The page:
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Apple’s drama tackles racism in police ranks

A police detective in London is asked by his boss to listen to a tape of an emergency call regarding alleged domestic violence. This is more of a formality than anything else; The caller refused to give his name or other identifying information. But she relays information that catches the detective’s attention: Her abusive boyfriend told her that he killed his previous girlfriend years ago, and now another man is serving a prison sentence for that crime. Then she screams and the line goes dead.

This call will spell the end for many of the cops on Apple TV+’s police procedural “Mug Record.” Cush Jumbo stars as June Lenker, a detective who thinks the allegations are worth investigating, while Peter Capaldi plays Daniel Hegarty, the older, more senior detective who originally worked the case and is now using every trick in the book to disprove June’s questions. Could there be a wrongful conviction? “I don’t want to embarrass you,” Daniel says smugly, “but all of a sudden one of the callers said/said, not giving names – frankly, it’s starting to feel like a joke at this point.” Behind his back, he and his cronies follow him as a struggling, ambitious hire. They ignore it as money.

Most organizations, whether public or private, are designed to discourage people from asking too many questions that challenge the status quo—especially if the questioner is a woman of color. Systems, no matter how immoral or dysfunctional, are there for protection.

This is what June is facing. Some of the corruption stems from pressure from higher-ups to close a case quickly. Some of it stems from petulant, deeply opinionated bigotry. Similar themes were at the forefront of Steve McQueen’s “Red, White and Blue,” one of the films in his 2020 “Small Axe” compilation, starring John Boyega as a cop who quickly gives up on any ideas that could possibly change from within. But most British crime shows present a more idealized version of events; of a diverse police force where racism is not much of a factor in the workplace. The long-running crime series “Vera” comes to mind, not only because Jumbo starred for several seasons, but also because “Criminal Record” creators Paul Rutman and Elaine Collins (who is married to Capaldi) are “Vera.” . ” is also a graduate. They take a different approach here, which makes the show stand out.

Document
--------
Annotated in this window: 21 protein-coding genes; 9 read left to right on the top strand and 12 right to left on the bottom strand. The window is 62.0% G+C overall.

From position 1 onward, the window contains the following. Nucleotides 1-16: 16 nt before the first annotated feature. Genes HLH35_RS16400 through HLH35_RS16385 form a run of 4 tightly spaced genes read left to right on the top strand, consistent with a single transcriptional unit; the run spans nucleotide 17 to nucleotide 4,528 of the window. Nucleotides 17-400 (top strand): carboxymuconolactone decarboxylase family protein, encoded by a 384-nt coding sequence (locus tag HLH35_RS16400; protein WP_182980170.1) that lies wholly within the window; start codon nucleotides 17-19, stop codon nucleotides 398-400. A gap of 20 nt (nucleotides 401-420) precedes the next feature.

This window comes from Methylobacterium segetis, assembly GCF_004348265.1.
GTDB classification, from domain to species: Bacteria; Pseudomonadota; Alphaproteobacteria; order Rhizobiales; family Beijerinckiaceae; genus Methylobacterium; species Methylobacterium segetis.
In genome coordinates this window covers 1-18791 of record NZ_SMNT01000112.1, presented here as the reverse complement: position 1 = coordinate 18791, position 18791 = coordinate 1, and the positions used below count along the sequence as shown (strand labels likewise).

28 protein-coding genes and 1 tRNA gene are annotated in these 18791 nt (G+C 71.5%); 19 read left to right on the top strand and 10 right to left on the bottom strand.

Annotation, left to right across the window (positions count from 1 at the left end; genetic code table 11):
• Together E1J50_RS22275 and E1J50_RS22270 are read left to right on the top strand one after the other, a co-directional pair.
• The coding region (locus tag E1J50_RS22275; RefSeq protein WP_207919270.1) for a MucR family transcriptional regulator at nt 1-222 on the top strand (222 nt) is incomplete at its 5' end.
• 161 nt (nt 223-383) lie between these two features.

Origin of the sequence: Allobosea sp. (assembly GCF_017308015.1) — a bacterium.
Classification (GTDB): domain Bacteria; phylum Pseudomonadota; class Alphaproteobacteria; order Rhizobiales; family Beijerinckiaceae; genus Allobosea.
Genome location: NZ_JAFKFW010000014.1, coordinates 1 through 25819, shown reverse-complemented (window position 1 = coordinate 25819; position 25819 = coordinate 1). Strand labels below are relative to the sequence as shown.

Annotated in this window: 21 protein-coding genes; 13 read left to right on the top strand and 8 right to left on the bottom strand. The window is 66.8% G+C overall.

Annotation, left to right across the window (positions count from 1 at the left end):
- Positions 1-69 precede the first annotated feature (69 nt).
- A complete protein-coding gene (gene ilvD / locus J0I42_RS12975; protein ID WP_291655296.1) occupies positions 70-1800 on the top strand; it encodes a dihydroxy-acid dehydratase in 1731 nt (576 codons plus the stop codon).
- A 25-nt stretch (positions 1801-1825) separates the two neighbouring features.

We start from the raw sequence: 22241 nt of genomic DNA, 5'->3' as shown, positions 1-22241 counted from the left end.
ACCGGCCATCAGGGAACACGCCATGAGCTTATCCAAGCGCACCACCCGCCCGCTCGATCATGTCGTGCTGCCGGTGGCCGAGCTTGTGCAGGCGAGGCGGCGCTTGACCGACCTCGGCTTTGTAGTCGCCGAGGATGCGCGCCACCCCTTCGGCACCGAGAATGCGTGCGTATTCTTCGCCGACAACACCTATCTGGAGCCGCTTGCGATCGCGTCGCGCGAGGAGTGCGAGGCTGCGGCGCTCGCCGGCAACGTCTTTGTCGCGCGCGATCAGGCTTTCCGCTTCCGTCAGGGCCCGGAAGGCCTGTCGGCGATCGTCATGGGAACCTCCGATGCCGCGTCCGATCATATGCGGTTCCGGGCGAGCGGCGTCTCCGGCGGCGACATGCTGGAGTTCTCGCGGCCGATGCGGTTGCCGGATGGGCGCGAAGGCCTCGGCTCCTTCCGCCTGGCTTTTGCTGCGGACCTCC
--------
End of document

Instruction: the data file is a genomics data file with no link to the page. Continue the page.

U.S. audiences may know Jumbo better from “The Good Fight.” Capaldi is best known for “Doctor Who” and “The Thick of It” and together they make a riveting duo. There isn’t enough story or tension here to justify its eight-episode length – like many other streaming shows, it would have worked better as a movie – but Jumbo and Capaldi’s performances are reason enough to watch. His face is open, revealing the racing thoughts within him. His face is covered to better hide his secrets, but not his disdain.

June and Daniel are wary and distrustful of each other, constantly on edge and trying to figure out how to weaken their rivals. There is integrity on his side but little institutional support. While her colleagues give her the benefit of the doubt, her cadre of equally dirty underlings do everything possible to muddy the waters of June’s investigation. However, the two have some things in common, including their personal lives, which are reflected in their business lives. Both worry about their children – one of Daniel’s men racially profiles his teenage son to better scare him; Meanwhile, he has his hands full as the single father of a drug-addicted daughter who sees through his harsh bluster.

When it finally arrives, the solution is unsatisfactory. After eight episodes, it becomes clear how weak the series is. This is probably closer to real life than most of us hope. Even if the outcome is in favor of justice, the Daniels of the world remain firmly in place.

“Criminal Record” — 2 stars (out of 4)

Where to watch: AppleTV+

Starring Cush Jumbo "Criminal record."

Nina Metz is a Tribune critic

nmetz@chicagotribune.com

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